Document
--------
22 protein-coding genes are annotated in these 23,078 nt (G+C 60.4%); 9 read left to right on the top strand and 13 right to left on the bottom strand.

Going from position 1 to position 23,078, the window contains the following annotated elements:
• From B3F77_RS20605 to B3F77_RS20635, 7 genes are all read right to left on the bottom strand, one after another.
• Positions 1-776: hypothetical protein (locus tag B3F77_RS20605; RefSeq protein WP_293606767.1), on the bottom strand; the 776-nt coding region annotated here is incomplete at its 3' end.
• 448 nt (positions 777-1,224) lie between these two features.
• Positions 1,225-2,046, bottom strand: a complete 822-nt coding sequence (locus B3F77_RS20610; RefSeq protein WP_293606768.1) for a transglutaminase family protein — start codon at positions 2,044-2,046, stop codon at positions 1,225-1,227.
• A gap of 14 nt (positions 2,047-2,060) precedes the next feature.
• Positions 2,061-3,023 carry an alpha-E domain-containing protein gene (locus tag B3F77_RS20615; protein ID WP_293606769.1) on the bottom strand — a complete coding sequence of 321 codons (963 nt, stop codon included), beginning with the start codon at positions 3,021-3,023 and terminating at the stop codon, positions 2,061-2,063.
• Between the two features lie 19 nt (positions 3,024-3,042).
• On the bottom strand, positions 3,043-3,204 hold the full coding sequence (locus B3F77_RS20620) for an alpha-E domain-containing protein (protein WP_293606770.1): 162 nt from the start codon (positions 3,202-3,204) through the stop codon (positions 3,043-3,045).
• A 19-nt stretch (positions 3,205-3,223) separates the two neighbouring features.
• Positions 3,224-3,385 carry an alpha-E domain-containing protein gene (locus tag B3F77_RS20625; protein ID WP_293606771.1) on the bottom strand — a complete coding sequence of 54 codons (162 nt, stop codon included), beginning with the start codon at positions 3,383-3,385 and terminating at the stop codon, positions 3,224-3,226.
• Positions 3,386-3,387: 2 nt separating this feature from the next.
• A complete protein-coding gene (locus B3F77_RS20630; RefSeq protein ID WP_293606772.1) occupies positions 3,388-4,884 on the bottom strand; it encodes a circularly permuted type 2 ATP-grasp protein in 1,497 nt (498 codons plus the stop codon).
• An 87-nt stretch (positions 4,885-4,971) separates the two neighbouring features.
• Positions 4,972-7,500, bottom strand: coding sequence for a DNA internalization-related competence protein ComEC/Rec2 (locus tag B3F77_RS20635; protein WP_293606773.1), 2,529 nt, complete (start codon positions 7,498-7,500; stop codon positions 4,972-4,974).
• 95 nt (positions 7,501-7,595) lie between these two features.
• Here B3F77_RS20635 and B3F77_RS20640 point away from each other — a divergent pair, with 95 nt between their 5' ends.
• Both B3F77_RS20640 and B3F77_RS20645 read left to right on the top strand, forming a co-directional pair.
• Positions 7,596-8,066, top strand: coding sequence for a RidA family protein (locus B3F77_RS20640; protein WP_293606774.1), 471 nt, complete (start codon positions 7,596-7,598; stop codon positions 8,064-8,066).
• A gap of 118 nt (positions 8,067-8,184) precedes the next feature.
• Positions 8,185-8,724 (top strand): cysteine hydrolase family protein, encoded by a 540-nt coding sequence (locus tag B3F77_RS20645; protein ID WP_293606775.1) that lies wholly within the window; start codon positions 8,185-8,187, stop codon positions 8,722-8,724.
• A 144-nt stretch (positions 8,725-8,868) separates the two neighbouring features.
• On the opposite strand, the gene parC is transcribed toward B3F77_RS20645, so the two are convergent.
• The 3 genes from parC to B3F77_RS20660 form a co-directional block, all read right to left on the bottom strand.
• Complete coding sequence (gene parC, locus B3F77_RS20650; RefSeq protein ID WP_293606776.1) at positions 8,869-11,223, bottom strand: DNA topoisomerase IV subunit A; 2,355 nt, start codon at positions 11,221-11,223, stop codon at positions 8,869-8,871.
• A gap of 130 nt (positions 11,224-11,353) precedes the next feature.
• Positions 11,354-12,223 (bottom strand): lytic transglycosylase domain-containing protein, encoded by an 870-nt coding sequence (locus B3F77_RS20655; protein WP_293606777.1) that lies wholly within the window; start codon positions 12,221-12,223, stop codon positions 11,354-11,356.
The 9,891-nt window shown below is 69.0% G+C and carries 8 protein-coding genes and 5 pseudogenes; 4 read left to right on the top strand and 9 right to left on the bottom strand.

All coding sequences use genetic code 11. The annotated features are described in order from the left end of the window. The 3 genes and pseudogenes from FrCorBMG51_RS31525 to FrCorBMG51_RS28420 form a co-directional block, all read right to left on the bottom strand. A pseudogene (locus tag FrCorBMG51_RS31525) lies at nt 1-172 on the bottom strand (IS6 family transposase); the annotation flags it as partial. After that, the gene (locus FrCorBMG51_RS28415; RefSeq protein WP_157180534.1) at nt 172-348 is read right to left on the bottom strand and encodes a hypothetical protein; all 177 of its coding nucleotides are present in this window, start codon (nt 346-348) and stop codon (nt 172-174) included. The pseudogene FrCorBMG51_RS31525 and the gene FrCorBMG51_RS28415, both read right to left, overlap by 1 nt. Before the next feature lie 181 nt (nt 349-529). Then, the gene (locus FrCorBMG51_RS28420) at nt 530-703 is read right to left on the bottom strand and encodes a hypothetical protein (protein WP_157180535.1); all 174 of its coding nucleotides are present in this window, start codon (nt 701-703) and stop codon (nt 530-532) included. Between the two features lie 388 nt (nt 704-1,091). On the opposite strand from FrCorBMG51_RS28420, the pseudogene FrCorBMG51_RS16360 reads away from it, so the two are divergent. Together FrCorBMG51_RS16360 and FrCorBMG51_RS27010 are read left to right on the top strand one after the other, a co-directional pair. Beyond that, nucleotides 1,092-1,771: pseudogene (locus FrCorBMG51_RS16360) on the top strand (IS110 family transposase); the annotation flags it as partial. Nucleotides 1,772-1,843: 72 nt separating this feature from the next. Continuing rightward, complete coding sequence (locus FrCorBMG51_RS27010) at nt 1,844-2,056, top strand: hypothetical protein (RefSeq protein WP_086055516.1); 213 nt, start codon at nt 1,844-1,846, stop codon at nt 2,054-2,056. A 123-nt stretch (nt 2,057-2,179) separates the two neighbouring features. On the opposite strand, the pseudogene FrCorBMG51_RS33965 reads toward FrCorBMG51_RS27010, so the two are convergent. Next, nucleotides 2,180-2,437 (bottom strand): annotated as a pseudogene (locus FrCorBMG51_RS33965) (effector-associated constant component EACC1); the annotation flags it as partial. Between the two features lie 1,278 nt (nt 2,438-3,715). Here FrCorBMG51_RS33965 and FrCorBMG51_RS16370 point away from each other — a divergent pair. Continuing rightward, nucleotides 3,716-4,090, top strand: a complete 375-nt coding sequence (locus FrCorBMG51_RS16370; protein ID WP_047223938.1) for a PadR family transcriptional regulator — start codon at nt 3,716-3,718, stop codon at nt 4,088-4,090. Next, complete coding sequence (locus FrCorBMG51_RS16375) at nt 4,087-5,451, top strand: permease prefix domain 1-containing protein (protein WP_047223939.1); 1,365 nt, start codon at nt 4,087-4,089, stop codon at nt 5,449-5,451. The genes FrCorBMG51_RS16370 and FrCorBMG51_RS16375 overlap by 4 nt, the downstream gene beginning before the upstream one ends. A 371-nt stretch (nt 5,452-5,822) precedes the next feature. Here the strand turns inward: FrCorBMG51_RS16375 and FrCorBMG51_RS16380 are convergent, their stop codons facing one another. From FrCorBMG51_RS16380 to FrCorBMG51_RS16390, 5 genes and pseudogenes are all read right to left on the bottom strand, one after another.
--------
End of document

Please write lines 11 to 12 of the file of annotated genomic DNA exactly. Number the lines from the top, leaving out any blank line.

• A 19-nt stretch (positions 3,205-3,223) separates the two neighbouring features.
• Positions 3,224-3,385 carry an alpha-E domain-containing protein gene (locus tag B3F77_RS20625; protein ID WP_293606771.1) on the bottom strand — a complete coding sequence of 54 codons (162 nt, stop codon included), beginning with the start codon at positions 3,383-3,385 and terminating at the stop codon, positions 3,224-3,226.